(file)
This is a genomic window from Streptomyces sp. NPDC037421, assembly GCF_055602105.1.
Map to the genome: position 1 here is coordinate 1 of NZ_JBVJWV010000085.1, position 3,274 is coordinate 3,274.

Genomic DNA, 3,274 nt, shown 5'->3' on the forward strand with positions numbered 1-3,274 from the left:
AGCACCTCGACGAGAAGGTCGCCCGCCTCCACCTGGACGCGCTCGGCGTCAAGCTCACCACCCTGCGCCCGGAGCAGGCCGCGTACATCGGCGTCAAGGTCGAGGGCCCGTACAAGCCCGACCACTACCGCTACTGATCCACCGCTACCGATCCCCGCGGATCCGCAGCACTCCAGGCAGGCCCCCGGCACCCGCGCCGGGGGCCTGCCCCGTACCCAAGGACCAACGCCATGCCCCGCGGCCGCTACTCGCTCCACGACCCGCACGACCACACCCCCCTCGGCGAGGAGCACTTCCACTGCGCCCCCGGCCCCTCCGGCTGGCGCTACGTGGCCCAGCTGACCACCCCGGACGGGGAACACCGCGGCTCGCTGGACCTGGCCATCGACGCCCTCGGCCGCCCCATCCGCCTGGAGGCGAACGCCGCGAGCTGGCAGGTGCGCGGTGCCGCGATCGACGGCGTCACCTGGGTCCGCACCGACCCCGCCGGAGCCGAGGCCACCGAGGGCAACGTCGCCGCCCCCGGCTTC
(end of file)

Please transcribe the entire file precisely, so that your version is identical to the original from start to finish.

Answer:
This is a genomic window from Streptomyces sp. NPDC037421, assembly GCF_055602105.1.
Map to the genome: position 1 here is coordinate 1 of NZ_JBVJWV010000085.1, position 3,274 is coordinate 3,274.

Genomic DNA, 3,274 nt, shown 5'->3' on the forward strand with positions numbered 1-3,274 from the left:
AGCACCTCGACGAGAAGGTCGCCCGCCTCCACCTGGACGCGCTCGGCGTCAAGCTCACCACCCTGCGCCCGGAGCAGGCCGCGTACATCGGCGTCAAGGTCGAGGGCCCGTACAAGCCCGACCACTACCGCTACTGATCCACCGCTACCGATCCCCGCGGATCCGCAGCACTCCAGGCAGGCCCCCGGCACCCGCGCCGGGGGCCTGCCCCGTACCCAAGGACCAACGCCATGCCCCGCGGCCGCTACTCGCTCCACGACCCGCACGACCACACCCCCCTCGGCGAGGAGCACTTCCACTGCGCCCCCGGCCCCTCCGGCTGGCGCTACGTGGCCCAGCTGACCACCCCGGACGGGGAACACCGCGGCTCGCTGGACCTGGCCATCGACGCCCTCGGCCGCCCCATCCGCCTGGAGGCGAACGCCGCGAGCTGGCAGGTGCGCGGTGCCGCGATCGACGGCGTCACCTGGGTCCGCACCGACCCCGCCGGAGCCGAGGCCACCGAGGGCAACGTCGCCGCCCCCGGCTTC